Rent rise forces Oswestry community cinema to close down in April
A community cinema in Oswestry is closing its doors after being told it would have to foot the bill for repairs to the building as well as a huge rent increase.
Kinokulture moved into the former United Reform Church, in Arthur Street, five years ago and has built up a successful venue and clientele.
It screens both major releases and art films and also live screenings of both Royal Shakespeare Company and Royal Opera House Productions.
But when the five year lease was running out owners Ruth Carter and Ian Garland were told that the church owners were putting up the rent by 20 per cent.
They said that could have been achievable but were then given the bombshell that they would also have to be responsible for repairs to the building including the windows.
"We have always been responsible for internal repairs we were are happy with but to have to deal with the work needed on the windows would mean a colossal bill," Ian said.
"Some of the windows are original sash windows and I would guess many haven't been painted for more than 40 years."
He said the other problem had been the short, two-year lease with an option to extend for a year.
"That lease it too short if we are expected to spend so much on repairs."
Ruth said they had to take a decision to close from the middle of April.
"With the live screenings we have to commit at least three months in advance and Disney films also have a similar commitment. We had to take the decision this week that we simply couldn't continue in this building."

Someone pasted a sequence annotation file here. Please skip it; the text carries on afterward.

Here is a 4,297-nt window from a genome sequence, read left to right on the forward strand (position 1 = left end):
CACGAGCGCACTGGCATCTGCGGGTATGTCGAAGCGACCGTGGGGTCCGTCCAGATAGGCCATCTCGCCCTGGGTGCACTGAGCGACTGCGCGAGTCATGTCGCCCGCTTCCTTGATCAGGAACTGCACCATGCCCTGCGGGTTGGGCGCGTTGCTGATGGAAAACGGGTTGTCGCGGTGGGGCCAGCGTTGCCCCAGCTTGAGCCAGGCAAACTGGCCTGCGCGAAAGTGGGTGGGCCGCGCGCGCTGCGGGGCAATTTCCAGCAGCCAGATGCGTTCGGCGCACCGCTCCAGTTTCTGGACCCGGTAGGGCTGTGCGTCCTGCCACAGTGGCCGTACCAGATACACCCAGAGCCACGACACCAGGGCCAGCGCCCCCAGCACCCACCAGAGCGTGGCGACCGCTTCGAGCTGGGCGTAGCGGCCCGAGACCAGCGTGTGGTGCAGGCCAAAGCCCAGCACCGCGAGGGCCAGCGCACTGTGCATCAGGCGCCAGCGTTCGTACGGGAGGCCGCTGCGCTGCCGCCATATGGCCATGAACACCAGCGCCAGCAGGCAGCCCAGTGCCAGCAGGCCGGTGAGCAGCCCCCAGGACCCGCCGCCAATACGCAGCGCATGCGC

"We now face having to pack everything up and move out."
They say that they will not close permanently and hope to run one-off film showings while looking for a new venue for Kinokulture.
"We will not give up," Ruth said.
"Kinokulture has become more than a cinema. It is a community venue."
She said the cinema goers had made friendships, as had the scores of volunteers that helped out at Kinokulture.
"We have such a wonderfully loyal audience and we are still developing, we are still attracting new audiences, I can't get my head around the fact that we are having to close."
Ian said the volunteers ranged in age from 16-75.
"They have made friends, they are an extended family," he said.
Kinokulture will continue to show a busy programme until mid April, which will include the Borderlines Film Festival and Wales One World festival as well as a theatre production by the LADS theatre company.
A spokesman for the United Reformed Church said: “Kinokulture is successful and much-liked in the community.
“A condition of the tenancy is that the tenant is responsible for certain repairs so that the building continues to be a safe space for all who use it. As far as the URC is aware, negotiations are still ongoing, and we are keen to continue the relationship.”